I love Bugs Bunny—I haven’t watched a cartoon in ages but his character and his brilliant performances will always stay with me--Bugs dancing in Carmen Miranda drag, Bugs wearing tails, conducting an orchestra. Of course the one with the monster is an all time favorite. The monster’s real name is Gossamer, which is genius, for a big, lumbering, overly hairy orange thug wearing sneakers. In one episode, Bugs gives the monster a hairdo as a means of distracting him—“Such an interesting monster.” He says while combing and teasing the monster’s hair.
I also loved Yosemite Sam—maybe it was my boyish gay self expressing desires that would flourish only years later but, in his western wear, chaps, oversized hat and extravagant, bright red, handle-bar moustache, I guess I had a crush on him. Only now can I recognize that it might also have had something to do with his outsized nature and--any time he was outsmarted by Bugs--his explosive temper and the threat of violence underscored by incoherent mutterings that implied heavy heavy swearing. I was kind of into it.
My favorite episode with Yosemite Sam has Bugs and him running against each other for mayor. They face each other on the bandstand of small town park, red, white and blue bunting hangs from the front of the stage. Yosemite Sam is uncharacteristically dressed up, wearing a clean black topcoat and big black cowboy hat. In a kind of debate, which is really a set up, Bugs says to him, “I can do anything you can do only better.”
Yosemite Sam says, “No you can’t.”
“Yes, I can.”
“Ok then, can you play the pie-anna?”
“Have ya got a pie-anna?”
“Sure have. Wait right here, varmint.”
Varmint is such a great word. It’s wonderful how literate those cartoons were…their use of classical music, allusions to art and literature, bits from Vaudeville and Broadway. I was definitely educated by Looney Tunes.
Yosemite Sam runs off the bandstand, through the park and into an old workshop with a sign that says, piano repair. How convenient. Inside he squats behind an old upright and, while laughing maniacally, plants an explosive device inside the back of the piano. We know the device is explosive thanks to the large TNT painted on its side. Yosemite Sam runs out of the shop with the piano on his back, through the park and up the stairs to the bandstand where he places it on stage.
“There’s yer pie-anna, Rabbit,” he says to a sanguine Bugs Bunny. “Now let’s see ya play it.”
Yosemite Sam then skedaddles off the bandstand and hides behind a big tree.
As Bugs approaches the pie-anna, we notice two things, first: the sheet music on the stand above the keys, it’s the old Irish song Believe Me, If all The Endearing Young Charms, a song that would have been familiar to a large part of the population at the time. Second, we see a small detonation device just under the keyboard, wired to one specific key and we figure this small device must be connected to the TNT that Yosemite Sam built into the back of the piano, making us understand that when Bugs plays the song on the provided sheet music, he will eventually hit the rigged key and the piano will explode. Bugs will be vanquished, Yosemite Sam will emerge triumphant.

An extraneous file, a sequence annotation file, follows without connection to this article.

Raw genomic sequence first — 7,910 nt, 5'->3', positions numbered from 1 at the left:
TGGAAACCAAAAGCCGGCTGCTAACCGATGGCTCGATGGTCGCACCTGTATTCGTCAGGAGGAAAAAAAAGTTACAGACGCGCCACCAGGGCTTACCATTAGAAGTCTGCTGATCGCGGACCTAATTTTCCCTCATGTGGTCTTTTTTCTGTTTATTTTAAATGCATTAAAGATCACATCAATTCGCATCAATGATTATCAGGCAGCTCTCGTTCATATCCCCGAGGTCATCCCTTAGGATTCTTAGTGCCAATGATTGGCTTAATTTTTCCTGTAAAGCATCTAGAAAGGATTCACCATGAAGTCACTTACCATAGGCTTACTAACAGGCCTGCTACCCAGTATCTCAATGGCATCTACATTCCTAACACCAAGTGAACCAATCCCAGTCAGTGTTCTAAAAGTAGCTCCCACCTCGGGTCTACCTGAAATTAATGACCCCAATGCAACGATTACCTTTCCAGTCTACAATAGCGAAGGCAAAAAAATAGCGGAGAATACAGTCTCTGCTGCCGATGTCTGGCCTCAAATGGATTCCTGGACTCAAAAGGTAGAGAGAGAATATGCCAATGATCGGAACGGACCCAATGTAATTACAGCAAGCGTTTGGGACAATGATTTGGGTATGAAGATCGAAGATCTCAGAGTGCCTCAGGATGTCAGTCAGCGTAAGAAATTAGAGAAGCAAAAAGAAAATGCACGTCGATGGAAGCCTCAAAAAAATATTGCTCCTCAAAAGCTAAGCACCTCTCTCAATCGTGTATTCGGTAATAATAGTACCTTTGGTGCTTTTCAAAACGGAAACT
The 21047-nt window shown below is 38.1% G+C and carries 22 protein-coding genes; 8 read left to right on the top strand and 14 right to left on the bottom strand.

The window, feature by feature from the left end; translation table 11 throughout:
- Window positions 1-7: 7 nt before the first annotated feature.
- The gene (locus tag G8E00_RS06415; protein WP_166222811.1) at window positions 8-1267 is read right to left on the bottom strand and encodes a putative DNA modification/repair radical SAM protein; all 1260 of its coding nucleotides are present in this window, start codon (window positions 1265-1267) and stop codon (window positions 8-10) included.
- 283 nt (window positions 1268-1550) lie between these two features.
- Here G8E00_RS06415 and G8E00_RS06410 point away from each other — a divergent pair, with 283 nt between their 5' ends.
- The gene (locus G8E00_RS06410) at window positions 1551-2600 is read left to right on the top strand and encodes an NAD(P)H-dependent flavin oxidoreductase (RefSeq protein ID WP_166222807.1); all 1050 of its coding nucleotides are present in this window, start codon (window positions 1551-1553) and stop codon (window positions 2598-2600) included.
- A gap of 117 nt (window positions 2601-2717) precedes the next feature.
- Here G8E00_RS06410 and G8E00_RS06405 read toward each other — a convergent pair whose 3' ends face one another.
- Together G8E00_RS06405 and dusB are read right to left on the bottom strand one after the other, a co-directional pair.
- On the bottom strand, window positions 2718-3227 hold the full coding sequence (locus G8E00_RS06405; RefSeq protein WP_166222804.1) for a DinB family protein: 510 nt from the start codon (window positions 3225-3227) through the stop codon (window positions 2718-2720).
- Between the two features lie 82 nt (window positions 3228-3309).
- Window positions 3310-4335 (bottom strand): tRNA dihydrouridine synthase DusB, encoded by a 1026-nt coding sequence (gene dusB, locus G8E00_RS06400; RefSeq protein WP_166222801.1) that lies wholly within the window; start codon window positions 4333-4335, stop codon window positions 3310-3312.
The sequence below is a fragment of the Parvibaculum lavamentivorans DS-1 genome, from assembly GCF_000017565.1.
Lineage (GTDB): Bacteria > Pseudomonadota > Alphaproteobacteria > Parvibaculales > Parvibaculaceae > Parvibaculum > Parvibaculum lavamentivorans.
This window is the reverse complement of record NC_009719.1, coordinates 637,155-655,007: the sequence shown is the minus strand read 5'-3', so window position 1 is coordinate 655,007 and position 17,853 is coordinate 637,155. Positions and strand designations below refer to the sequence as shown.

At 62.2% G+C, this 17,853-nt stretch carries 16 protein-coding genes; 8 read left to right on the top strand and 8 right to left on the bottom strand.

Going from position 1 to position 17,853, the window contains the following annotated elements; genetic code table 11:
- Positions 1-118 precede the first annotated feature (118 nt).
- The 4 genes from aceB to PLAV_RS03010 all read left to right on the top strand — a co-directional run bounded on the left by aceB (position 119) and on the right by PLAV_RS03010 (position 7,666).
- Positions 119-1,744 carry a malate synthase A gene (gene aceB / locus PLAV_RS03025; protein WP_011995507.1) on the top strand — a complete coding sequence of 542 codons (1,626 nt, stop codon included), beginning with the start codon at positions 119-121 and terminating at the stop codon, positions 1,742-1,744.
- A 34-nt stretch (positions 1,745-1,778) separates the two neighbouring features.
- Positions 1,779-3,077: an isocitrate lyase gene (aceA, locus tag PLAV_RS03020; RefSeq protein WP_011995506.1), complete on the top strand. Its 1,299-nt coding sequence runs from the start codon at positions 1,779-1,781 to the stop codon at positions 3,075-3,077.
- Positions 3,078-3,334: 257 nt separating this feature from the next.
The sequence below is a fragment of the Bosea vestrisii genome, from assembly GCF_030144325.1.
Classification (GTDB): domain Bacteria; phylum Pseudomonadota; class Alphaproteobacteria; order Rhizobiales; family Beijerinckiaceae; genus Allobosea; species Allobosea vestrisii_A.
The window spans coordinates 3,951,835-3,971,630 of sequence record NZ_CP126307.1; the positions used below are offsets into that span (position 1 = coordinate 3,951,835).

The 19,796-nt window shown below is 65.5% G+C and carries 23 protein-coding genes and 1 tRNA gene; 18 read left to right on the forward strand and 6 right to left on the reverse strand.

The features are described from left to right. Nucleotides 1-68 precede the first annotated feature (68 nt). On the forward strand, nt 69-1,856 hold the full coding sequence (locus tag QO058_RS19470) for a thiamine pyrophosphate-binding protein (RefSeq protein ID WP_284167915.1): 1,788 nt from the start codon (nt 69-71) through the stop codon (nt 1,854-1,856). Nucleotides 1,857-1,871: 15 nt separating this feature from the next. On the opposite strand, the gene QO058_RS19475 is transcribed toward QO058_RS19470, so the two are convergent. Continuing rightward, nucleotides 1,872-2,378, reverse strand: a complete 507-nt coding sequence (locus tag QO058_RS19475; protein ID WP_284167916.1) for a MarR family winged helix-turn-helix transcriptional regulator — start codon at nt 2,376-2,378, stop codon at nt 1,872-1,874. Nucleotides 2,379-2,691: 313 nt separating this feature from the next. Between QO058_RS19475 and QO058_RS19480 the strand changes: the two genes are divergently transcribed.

The opening melody of the old song goes like this:
Duh duh duh duh---
But when Bugs plays it, he plays it like this:
Duh Dug Duh dee
And hits the wrong note.
“No, that’s not it,” yells Yosemite Sam, running out from behind the tree and quickly running back.
Bugs plays it again.
Duh duh duh duh duh duh dh duh duh duh dee.
Again he hits the wrong note and avoids the detonation device.
Yosemite Sam appears next to him, enraged and, shoving him out of the way, he says, “Ooh, ya stupid rabbit! Like this!”
Yosemite Sam turns to the keys and plunks out the melody and when he hits the right key, the one that Bugs kept getting wrong, purposefully, of course, the piano explodes and the screen fills with voluminous puffs of smoke. When the smoke clears the piano is in pieces and Yosemite Sam is charred, yes, to a crisp. All of his hair is gone, his topcoat in tatters, cowboy hat gone--he teeters momentarily and then slowly falls on to his back. Dead, once again.
The Looney Tunes guys used this same gag with the same song several times over the years. One had Bugs with Daffy Duck trying the same thing, except the exploding instrument was a xylophone. Another had Wile E. Coyote trying to fool the Roadrunner with a piano he sets up by the side of the road in the middle of the desert, but the coyote ends up exploded.
All of these enraged characters, trying to blow other characters up—god, I loved them, even with their despicable natures, they made me laugh.
Years later I’d learn that these beloved cartoons had seriously offensive racist overtones, and Bugs would often lisp and perform a kind of gay stereotype, limp wristed, coy, when he wanted to disarm anyone of his attackers.
How has that impacted my love of him and his creators? Sadness, acceptance, wistfulness, an older understanding of how life is underlies my enjoyment, my laughter.
Here in the woods, where I’ve been staying at home for six weeks now, it’s nearly May and things are blooming, beauty is everywhere, and yet when I listen more deeply to the world, sour notes hang in the air, death, crisis, loss, grief.
As we grow up, we’re asked to let go of our love for simple harmony; where notes meet easily, creating a complimentary sound. We’re invited instead to train our ear toward a more complex composition.